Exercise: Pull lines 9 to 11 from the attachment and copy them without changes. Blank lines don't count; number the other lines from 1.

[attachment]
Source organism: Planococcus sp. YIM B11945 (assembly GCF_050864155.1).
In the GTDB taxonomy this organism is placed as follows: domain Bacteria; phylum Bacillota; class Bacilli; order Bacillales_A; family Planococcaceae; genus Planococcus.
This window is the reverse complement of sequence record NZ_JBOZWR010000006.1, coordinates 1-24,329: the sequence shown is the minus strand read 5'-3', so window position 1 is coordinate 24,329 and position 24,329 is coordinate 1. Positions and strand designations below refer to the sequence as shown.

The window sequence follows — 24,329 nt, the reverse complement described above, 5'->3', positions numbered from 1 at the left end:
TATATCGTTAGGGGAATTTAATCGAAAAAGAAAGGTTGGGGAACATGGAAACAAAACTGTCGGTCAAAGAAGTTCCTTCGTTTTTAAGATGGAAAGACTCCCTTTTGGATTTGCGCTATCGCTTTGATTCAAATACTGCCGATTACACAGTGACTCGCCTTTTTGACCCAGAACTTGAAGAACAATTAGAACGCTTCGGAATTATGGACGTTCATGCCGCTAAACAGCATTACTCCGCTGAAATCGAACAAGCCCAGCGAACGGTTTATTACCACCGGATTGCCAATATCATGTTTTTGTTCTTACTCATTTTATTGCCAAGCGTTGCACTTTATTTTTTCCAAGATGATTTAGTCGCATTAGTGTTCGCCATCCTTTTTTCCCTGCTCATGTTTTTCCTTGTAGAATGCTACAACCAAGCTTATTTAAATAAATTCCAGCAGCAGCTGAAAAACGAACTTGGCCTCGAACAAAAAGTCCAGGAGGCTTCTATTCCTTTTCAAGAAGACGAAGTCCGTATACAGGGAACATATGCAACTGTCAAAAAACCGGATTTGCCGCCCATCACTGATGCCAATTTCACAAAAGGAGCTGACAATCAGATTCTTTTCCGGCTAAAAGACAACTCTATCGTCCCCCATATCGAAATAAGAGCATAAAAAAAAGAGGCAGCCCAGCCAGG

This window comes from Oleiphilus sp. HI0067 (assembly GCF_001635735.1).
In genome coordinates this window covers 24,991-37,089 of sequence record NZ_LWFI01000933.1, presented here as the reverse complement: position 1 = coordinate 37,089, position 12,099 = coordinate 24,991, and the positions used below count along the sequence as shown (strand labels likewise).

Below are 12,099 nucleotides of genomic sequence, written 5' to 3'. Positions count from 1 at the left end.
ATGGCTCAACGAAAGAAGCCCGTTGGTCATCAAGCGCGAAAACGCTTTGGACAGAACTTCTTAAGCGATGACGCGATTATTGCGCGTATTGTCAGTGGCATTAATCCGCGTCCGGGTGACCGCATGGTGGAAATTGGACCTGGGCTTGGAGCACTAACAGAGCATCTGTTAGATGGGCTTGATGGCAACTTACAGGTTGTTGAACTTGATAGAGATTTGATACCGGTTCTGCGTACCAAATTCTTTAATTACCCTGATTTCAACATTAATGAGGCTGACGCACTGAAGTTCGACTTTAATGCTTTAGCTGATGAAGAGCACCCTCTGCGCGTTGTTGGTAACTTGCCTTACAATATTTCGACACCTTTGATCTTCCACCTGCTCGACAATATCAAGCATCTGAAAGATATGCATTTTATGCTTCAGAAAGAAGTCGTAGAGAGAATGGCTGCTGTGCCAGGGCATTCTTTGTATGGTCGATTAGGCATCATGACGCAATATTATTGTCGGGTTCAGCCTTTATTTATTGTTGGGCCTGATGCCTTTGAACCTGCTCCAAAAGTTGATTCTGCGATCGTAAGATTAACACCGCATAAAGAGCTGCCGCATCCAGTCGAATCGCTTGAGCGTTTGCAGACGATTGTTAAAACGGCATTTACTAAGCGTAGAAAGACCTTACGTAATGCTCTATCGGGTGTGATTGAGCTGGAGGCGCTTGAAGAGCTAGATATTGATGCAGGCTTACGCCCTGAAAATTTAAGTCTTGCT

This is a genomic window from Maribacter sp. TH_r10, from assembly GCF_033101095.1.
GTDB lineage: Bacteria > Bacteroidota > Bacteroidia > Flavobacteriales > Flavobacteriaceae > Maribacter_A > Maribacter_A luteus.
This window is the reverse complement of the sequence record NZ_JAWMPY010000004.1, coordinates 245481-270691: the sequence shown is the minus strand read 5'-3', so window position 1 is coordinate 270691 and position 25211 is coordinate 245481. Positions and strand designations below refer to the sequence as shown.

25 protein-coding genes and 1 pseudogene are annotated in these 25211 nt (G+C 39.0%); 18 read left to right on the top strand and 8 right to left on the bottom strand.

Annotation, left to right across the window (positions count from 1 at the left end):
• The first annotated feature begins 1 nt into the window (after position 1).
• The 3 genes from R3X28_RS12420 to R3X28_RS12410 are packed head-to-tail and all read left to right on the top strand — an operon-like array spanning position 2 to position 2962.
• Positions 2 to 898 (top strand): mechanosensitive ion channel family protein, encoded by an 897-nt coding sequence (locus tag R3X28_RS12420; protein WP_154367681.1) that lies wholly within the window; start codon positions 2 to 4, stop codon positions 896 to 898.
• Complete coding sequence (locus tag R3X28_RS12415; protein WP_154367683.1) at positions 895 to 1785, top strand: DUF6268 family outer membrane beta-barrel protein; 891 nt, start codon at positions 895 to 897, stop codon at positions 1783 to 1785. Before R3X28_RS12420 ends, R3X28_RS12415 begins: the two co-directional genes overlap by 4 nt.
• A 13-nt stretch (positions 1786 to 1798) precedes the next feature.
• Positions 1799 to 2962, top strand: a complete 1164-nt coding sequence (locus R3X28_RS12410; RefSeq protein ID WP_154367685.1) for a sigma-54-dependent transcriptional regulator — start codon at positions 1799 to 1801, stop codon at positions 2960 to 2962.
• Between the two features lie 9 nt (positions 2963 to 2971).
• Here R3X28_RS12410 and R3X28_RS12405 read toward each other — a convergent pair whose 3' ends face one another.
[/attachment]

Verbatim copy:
ATGGCTCAACGAAAGAAGCCCGTTGGTCATCAAGCGCGAAAACGCTTTGGACAGAACTTCTTAAGCGATGACGCGATTATTGCGCGTATTGTCAGTGGCATTAATCCGCGTCCGGGTGACCGCATGGTGGAAATTGGACCTGGGCTTGGAGCACTAACAGAGCATCTGTTAGATGGGCTTGATGGCAACTTACAGGTTGTTGAACTTGATAGAGATTTGATACCGGTTCTGCGTACCAAATTCTTTAATTACCCTGATTTCAACATTAATGAGGCTGACGCACTGAAGTTCGACTTTAATGCTTTAGCTGATGAAGAGCACCCTCTGCGCGTTGTTGGTAACTTGCCTTACAATATTTCGACACCTTTGATCTTCCACCTGCTCGACAATATCAAGCATCTGAAAGATATGCATTTTATGCTTCAGAAAGAAGTCGTAGAGAGAATGGCTGCTGTGCCAGGGCATTCTTTGTATGGTCGATTAGGCATCATGACGCAATATTATTGTCGGGTTCAGCCTTTATTTATTGTTGGGCCTGATGCCTTTGAACCTGCTCCAAAAGTTGATTCTGCGATCGTAAGATTAACACCGCATAAAGAGCTGCCGCATCCAGTCGAATCGCTTGAGCGTTTGCAGACGATTGTTAAAACGGCATTTACTAAGCGTAGAAAGACCTTACGTAATGCTCTATCGGGTGTGATTGAGCTGGAGGCGCTTGAAGAGCTAGATATTGATGCAGGCTTACGCCCTGAAAATTTAAGTCTTGCT

This is a genomic window from Maribacter sp. TH_r10, from assembly GCF_033101095.1.
GTDB lineage: Bacteria > Bacteroidota > Bacteroidia > Flavobacteriales > Flavobacteriaceae > Maribacter_A > Maribacter_A luteus.